The Labor Party (Spanish: Partido Laborista) was a Panamanian political party.

The initiative to launch the Labor Party began in 1927.[1][2] Founders of the party included Diógenes de la Rosa, Don Cristóbal Segundo and Domingo H. Turner.[2] The party obtained some 1,000 votes in the 1928 general election.[3]

In 1929 the party sent a delegation to the 1st Conference of the Communist Parties of Latin America, at which it announced its publication El Mazo ('The Mallet').[1][4] The delegates of the party were Eugenio Cossani and Jacinto Chacón.[5] At the conference, the party presented itself as 'partly communist'.[3] In August 1929 the party protested against the raising of a bust of US president Theodore Roosevelt in Colón, citing that the monument hurt the 'national dignity' of Panama.[6]

The successor organization of the Labor Party, the Communist Party of Panama (Partido Communista de Panamá, PCP), was officially established in 1930. [7][3] Whilst Segundo and Turner became Communist Party leaders, De la Rosa did not join the new party and drifted in a Trotskyite direction.[2]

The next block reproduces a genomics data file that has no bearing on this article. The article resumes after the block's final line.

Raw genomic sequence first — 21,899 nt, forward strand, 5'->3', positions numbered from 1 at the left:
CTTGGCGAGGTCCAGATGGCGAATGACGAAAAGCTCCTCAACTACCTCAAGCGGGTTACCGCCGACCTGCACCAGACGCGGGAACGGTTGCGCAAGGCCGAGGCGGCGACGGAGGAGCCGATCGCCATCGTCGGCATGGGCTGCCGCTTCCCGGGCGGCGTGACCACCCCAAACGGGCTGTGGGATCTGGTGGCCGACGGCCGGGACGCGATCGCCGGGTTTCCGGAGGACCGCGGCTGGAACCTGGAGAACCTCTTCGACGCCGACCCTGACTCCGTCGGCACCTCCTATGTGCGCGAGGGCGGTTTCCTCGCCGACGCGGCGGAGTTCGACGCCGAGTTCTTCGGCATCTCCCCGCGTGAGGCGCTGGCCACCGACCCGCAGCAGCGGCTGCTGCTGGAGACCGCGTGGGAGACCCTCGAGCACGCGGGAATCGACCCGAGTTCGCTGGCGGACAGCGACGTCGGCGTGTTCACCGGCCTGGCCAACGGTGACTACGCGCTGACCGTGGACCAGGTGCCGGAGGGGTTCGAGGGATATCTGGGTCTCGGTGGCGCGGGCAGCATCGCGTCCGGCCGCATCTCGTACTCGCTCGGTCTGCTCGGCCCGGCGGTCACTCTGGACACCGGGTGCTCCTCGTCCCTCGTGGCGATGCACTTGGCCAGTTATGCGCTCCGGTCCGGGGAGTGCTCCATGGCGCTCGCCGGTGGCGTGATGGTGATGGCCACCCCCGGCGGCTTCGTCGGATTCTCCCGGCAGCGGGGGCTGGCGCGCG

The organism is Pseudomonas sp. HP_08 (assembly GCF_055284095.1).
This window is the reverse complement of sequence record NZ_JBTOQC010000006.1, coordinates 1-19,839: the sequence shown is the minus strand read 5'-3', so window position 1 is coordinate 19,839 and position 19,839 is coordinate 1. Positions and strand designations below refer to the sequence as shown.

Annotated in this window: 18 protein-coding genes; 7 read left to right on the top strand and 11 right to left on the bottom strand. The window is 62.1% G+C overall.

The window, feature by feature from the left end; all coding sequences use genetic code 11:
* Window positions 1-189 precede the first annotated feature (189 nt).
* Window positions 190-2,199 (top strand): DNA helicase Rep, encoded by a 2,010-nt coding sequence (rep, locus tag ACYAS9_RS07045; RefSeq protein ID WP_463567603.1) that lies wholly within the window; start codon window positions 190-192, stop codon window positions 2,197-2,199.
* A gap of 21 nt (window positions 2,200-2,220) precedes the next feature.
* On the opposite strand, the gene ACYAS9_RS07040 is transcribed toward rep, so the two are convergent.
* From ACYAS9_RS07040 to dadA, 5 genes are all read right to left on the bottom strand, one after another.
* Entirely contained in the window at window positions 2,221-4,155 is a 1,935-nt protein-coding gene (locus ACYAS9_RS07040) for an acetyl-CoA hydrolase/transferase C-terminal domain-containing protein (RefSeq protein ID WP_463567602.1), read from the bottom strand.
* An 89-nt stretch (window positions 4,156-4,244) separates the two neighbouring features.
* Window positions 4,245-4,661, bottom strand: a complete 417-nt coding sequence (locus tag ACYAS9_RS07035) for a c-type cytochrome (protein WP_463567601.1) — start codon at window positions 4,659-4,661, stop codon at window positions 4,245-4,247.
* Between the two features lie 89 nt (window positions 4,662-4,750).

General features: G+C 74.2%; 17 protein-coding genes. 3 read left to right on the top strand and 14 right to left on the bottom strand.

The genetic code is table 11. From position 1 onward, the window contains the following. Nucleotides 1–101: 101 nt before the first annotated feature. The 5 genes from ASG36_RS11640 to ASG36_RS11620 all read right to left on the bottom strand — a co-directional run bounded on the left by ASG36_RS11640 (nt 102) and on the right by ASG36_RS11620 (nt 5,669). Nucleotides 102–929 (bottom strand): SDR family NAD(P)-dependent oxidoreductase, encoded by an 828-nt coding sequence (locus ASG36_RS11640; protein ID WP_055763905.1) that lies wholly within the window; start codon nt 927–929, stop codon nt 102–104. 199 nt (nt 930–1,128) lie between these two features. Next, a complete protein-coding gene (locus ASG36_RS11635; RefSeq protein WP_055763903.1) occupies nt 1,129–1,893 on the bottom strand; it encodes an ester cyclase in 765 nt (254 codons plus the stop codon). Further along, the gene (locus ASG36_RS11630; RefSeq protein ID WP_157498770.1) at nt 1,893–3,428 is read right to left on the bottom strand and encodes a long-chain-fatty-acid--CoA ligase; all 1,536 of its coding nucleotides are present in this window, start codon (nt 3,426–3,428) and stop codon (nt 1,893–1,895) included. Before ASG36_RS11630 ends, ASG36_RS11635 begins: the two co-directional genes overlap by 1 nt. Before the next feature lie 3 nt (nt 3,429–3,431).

References edit

  1. ^ a b Ricaurte Soler (1 January 1989). Panamá: historia de una crisis. Siglo XXI. p. 59. ISBN 968-23-1553-0.
  2. ^ a b c Revista cultural lotería: L. Lotería Nacional de Beneficencia. 1999. pp. 9–10.
  3. ^ a b c John W. McCauley (1967). The Changing Relationship Between Nationalism and Radicalism in Panama Since 1945. Michigan State University. Department of History. pp. 91–92.
  4. ^ Manuel Caballero (6 June 2002). Latin America and the Comintern, 1919-1943. Cambridge University Press. p. 8. ISBN 978-0-521-52331-8.
  5. ^ Pablo González Casanova (1984). Historia del movimiento obrero en América Latina. Siglo Veintiuno Editores. p. 298. ISBN 9789682312298.
  6. ^ Gregorio Selser (1994). Cronología de las intervenciones extranjeras en América Latina: 1899-1945. UNAM. p. 473. ISBN 978-968-36-7797-6.
  7. ^ Political parties of the Americas: Canada, Latin America, and the West Indies. V. 1. Edited by Robert J. Alexander. Westport, Conn.: Greenwood Press, 1982. Pp. 566.